The Story of the Panama Canal

The Story of the Panama Canal

I just finished The Darkest Jungle by Todd Balf which is a true account of the Darien Expedition and America’s role in trying to find a route for the Panama Canal in the 1850’s. An area known as the Darien Gap was thought to be the best route for construction and in 1854 the U.S. sent an Panama_canal expedition with maps of earlier explorations. The 27 member crew landed on the Atlantic side to start their exploration. Led by 33 year old Navy Lieutenant Issac Strain, their attempt to survey and cross the 40 mile wide area was a disaster. The maps turned out to be totally erroneous and the expedition was caught in a living hell of brutal heat, mosquito’s and a hostile native population. For ninety seven days they struggled with exhaustion, disease and death. The outcome was failure and only a handful of survivors. The attempt was clouded with later controversy generated by those who had a role in the planning and relied upon maps. Later investigation concluded the expedition was doomed before it started. It was not until 1914 the canal would actually be constructed.

Before the Canal was constructed, there had been a railroad. President Bolivar of Columbia had ordered a study of the possibility of a railroad connecting the two great oceans in 1827. The United States obtained the rights to construct the railroad, but the panic of 1837 ended that idea. In 1848 a private partnership, The Panama Railroad Company, raised capital of one million dollars and began work in 1850. It rapidly became a story of Yellow fever, malaria, disease and death. The railroad was completed, but it ended up taking five years to construct and cost $8 million. It’s estimated that more then 12,000 workers died during construction. It is 48 miles long and was an engineering marvel of that time. The railroad ends at Colon on the Pacific side in Panama City. The company was purchased by a French company in 1881 and was purchased back by the United States government in 1904.

While the idea of a canal had been around for many years, digging did not actually start until 1882 under the supervision of Ferdinand de Lesseps on behalf of a French owned company. De Lesseps had played an important role in the digging of Egypt’s Suez Canal. The route was along the same route as the railroad. But the project cost more then anticipated and had construction problems. The idea had been to dig a flat channel sea to sea. But by 1885 the problems were so great the plans were changed to include locks. Work suffered from the same death and disease railroad construction had faced. By 1889 the De Lesseps led company was bankrupt and in 1894 a new French company formed to continue the work.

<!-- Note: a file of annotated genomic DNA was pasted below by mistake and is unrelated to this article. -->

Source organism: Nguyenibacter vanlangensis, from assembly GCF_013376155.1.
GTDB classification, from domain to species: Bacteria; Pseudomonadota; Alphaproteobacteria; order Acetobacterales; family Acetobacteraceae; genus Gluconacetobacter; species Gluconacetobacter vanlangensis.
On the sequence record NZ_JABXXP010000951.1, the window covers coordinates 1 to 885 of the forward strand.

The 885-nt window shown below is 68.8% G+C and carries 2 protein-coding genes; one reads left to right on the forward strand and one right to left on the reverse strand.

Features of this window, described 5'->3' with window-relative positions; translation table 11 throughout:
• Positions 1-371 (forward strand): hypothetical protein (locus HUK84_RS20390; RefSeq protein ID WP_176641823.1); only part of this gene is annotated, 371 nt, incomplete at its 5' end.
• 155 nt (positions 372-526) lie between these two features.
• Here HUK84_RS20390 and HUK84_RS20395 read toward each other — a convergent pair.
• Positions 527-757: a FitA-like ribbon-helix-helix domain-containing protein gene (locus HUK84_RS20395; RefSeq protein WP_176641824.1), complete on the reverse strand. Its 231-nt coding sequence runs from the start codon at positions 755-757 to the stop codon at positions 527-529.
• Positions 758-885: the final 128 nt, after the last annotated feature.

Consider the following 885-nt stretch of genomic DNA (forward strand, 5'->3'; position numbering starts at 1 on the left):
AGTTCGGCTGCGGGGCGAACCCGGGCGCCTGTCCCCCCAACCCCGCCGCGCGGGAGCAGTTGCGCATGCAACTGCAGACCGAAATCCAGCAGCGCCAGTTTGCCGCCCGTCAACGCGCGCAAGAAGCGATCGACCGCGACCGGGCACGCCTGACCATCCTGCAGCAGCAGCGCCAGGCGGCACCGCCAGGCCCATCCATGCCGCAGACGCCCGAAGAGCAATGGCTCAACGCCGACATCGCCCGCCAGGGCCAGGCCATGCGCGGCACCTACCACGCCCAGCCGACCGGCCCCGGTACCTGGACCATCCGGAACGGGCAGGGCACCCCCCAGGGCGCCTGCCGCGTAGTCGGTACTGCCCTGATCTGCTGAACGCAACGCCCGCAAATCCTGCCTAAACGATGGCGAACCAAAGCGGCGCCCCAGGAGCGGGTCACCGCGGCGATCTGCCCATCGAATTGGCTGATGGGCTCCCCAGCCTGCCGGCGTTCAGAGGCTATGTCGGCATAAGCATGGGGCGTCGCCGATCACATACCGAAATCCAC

The U.S. developed a strong interest in the project and negotiated with the French company to buy it out. In 1902 Congress authorized $40 million dollars to purchase the second French company and assume the project. But, when the U.S. attempted to negotiate with Columbia for the right to continue digging, Columbia proved impossible to deal with. However, Panama itself supported the U.S. assumption. Panama declared itself independent from Columbia and President Teddy Roosevelt sent an American battleship "to protect American lives in Panama." Columbia conceded and Panama signed a treaty with the U.S. for construction of the canal. American engineers took over the project. By 1908 the original plans had to be changed again to increase the width of the canal. A dam, 1.5 miles in length, was built at Gatun which created the largest artificial lake in the world at the time. A series of three locks were constructed which raise and lower ships some 85′ feet. These locks had been made in the U.S. and transported to the site. They were some 1000′ feet long.

The canal was finished in 1914 just was World War I was starting. The canal has a total length of about 51 miles. It took ten years to build. The cost was substantial. The U.S. paid $10 Million to Panama another $40 million to the French and ended up spending a total of $352 million dollars on the project. But if the funds invested by the French is added, the total cost for construction is some $639 Million dollars. The French had spent ten years of work and had 20,000 deaths before giving up. Americans had 70,000 workers working on the project and suffered 5,600 deaths. One important factor in the reduction of deaths during U.S. construction was the earlier work of Dr., Walter Reed who had been commissioned to study ways to control yellow fever. Dr. Reed’s research in Cuba, involving the Spanish American war, discovered the cause was mosquito’s and way to prevent it was eradication plus protection against bite.

Over time relations between the U.S. and Panama regarding American control of the canal deteriorated until 1964 when a three day riot broke out over the refusal of an American school in the Canal Zone to fly a Panamanian flag alongside the American flag. Four Marines were killed and Panama cut diplomatic ties with the U.S. After continued turmoil over American ownership of the canal, President Jimmy Carter on September 7, 1977 signed a treaty with President Torrijos of Panama which abolished the Canal Zone and provided for the transfer of operations to Panama by 1999, but guaranteeing the canal’s neutrality at all times. It remains one of the engineering marvels of the world.

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